In my blog posting Ethics – People Do Not Lose Their Minds, I described man as a unity of two parts, those being body and soul, and l claimed that In the Bible the mind and the soul are the same thing. Accepting this truth that the mind and the soul are one-in-the-same is important to understand the truth that people, even those with dementia, do not actually lose their minds.
Although many theologians agree man is a unity of two part, those being an immaterial body and a material soul, there are contemporary Christians who claim man is made of three parts, those being body, soul and spirit, where the mind is placed with the soul and separated from the Spirit. I would like to provide evidence for my claim that man is a unity of two parts, body and soul, where the mind and the soul are one-in-the-same.
Others have laid out the Bible’s teaching on this topic. Rather than repeat these detailed arguments, I plan to provide a brief outline address why it matters that we get this description of man right.
In describing the two parts of man presented in the Bible, I have chosen to use the word “body” to represents the material part of man and “soul” for the immaterial part. For each of these, the Bible uses a variety of words. God, in His wisdom, inspired many authors, from many generations and in many different contexts, to write, utilizing the various writing styles and personalities of each of these authors to record His word. In spite of the resulting variety in the descriptions of body and soul, God made sure, as he does with all concepts, that these are presented consistently. This means the Bible, if interpreted correctly, cannot mean in one place man is made of only two parts and in another place man is made of three parts. In my essay, Comments on the Doctrine of Body and Soul,  I wrote, “Soul may be denoted by Spirit, soul, mind, heart, inner man, etc. Body may at times be interchanged with the flesh. Also, some words such a spirit and flesh are used differently in the Old and New Testament.” 
A study of the Bible shows man is a unity of material and immaterial components. This is accepted by both those who hold to a two part and those who hold to a three part view of man. Those who hold that man has three parts include a material body, an immaterial spirit, the part that worships God and a soul, where intellect and emotion are found. The soul part by some is included with the immaterial and by others with the material part of man. A careful look at the Bible, as a whole, shows it does not present the immaterial part of man divided up in any consistent way. There are some verses describing man with three terms, body, soul and spirit. There are also verses using four terms like, heart, soul, strength and mind. Does this mean we should say man is made of four parts? The place to start is with God’s description of the creation of man in Genesis 1. God made man from the dust of the ground (the material part) and breathed into man the breath of life, (the immaterial part). No other parts are mentioned. There are numerous other scriptures clearly referring to man as a body and a soul. For a detailed presentation and discussion of biblical passages involved I direct you to the following.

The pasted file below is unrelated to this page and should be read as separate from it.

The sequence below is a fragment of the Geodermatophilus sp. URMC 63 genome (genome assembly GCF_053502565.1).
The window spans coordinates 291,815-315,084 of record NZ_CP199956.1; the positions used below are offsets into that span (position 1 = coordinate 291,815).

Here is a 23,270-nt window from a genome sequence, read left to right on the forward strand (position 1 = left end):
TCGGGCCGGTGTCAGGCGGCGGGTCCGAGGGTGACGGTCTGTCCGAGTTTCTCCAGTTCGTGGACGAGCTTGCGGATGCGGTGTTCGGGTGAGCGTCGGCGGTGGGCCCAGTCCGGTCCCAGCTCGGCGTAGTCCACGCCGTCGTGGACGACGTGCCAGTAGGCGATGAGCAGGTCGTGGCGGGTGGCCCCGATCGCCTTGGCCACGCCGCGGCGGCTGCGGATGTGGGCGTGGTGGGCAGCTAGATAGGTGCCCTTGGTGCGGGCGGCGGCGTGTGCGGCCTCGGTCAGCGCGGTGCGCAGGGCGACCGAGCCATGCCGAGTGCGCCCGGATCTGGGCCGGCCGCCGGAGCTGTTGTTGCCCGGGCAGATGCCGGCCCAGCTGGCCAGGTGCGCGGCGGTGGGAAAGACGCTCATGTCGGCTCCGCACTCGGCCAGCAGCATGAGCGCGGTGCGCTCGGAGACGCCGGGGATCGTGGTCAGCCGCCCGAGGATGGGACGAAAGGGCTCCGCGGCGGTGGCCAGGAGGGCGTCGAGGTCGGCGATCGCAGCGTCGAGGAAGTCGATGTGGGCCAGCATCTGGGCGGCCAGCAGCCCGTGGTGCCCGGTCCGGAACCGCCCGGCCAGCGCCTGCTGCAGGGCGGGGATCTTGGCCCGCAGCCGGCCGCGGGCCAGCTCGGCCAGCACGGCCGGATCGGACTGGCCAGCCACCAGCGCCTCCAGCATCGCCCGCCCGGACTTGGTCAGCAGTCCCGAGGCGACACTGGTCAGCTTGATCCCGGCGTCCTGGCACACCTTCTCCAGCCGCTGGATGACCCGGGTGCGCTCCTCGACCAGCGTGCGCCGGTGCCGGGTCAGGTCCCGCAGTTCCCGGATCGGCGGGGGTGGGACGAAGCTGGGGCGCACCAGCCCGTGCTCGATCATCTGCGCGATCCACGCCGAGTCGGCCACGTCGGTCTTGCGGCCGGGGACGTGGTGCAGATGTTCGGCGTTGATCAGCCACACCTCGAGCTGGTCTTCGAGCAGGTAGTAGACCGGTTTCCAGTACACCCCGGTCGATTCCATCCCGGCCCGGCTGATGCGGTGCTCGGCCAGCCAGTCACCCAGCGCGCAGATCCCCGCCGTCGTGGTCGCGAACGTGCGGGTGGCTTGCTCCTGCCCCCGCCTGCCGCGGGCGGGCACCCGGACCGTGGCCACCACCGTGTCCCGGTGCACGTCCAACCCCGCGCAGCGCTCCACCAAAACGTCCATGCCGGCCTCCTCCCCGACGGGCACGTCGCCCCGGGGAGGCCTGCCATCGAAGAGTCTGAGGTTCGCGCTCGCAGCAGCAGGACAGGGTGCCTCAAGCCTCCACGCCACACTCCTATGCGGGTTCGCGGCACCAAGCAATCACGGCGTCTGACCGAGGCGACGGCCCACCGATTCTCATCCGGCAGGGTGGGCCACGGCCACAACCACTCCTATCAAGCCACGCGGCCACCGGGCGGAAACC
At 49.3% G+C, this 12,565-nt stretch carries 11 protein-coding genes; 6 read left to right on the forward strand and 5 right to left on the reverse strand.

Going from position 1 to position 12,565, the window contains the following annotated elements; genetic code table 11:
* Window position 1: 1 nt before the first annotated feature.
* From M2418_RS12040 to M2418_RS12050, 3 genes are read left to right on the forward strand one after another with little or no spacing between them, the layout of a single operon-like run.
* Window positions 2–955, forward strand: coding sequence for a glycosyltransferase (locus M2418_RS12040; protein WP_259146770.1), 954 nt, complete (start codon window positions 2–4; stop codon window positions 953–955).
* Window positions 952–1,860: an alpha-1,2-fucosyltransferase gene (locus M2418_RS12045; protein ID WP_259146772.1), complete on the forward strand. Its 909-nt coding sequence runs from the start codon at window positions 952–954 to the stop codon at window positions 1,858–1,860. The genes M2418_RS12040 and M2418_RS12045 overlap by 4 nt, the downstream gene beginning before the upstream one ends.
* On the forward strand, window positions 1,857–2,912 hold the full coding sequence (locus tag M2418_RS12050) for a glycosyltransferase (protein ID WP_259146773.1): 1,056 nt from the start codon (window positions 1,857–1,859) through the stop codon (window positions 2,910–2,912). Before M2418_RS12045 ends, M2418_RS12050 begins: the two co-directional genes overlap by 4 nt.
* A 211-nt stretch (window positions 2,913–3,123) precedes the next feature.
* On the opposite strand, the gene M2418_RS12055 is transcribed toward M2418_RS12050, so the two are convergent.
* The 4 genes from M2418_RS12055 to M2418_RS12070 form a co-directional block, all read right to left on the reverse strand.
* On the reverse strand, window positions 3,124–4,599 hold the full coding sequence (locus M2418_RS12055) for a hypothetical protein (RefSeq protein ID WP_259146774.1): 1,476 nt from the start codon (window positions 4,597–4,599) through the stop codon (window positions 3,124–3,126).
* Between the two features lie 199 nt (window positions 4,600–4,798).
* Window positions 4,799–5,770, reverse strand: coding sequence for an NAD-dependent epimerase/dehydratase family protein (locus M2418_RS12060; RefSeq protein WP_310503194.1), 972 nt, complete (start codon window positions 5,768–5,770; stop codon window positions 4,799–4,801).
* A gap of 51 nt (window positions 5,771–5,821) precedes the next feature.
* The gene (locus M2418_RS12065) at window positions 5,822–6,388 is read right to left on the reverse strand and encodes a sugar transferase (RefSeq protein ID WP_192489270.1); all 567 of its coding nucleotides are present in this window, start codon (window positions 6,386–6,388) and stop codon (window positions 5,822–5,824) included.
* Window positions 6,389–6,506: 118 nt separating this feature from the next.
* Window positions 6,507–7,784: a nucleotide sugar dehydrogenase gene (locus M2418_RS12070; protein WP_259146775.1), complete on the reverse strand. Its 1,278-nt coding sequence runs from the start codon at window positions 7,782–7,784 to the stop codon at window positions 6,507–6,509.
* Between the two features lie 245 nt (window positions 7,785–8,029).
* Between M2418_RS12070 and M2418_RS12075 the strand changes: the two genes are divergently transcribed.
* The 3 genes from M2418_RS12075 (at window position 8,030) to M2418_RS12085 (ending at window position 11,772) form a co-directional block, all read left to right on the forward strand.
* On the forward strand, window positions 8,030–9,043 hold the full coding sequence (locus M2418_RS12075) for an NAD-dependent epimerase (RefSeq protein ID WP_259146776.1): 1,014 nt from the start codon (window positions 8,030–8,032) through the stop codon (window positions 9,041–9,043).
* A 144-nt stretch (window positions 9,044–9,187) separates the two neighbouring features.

– Adam Clark’s book The Biblical Doctrine of Man, Chapter 7, Dichotomy and Trichotomy
– A 4 part series by Andy Underhile in his blog Contr Mundrum found at https://andycontramundum.blogspot.ca/2011/09/why-trichotomy-is-wrong-biblical.html
– An article by Dr Joseph R. Nally Jr. titled Trichotomy or Dichotomy posted on Reformed Answers found at http://reformedanswers.org/answer.asp/file/40572 (as of Mar 1, 2019, this site has no https)
– An article by Hank Hanegraaff titled Body, Soul, and Spirit: Monism, Dichotomy, or Trichotomy? posted on Christian Research Institute found at https://www.equip.org/perspectives/body-soul-and-spirit-monism-dichotomy-or-trichotomy/
– A four part series on dichotomy, focusing on the biblical mean of soul, spirit, mind, and heart, by Sam Storms. —Part One, —Part Two, —Part Three, —Part Four
Sam describes himself as an Amillennial, Calvinistic, charismatic, credo-baptistic, complementarian, Christian Hedonist
Sam Storms concludes his series asking, “is there no distinction at all among the various terms used to describe the immaterial dimension of who we are?” He concludes,
Yes there is. But the distinction is one of function or expression, not of substance. In other words, the various terms point to a variety of exercises, functions, or activities of any particular person, but not to separate or divisible faculties. Thus we might conclude this way:
The “soul” is the whole immaterial being of a man or woman. When the “soul” engages with God it is frequently spoken of as the “spirit”, but on several occasions the “soul” itself engages, communes with, and worships and loves God. When the “soul” is viewed in its capacity to think and reason it is called the “mind”. When the “soul” functions in its volitional capacity or its power to make choices it is called the “will”. When the “soul” feels or experiences intense passions or longings it is called the “affections” or “emotions” or the more vivid “kidneys” or “bowels of compassion” or the like. And when the “soul” is spoken of comprehensively, inclusive of all the above as the center of our innermost being, it is frequently called the “heart”.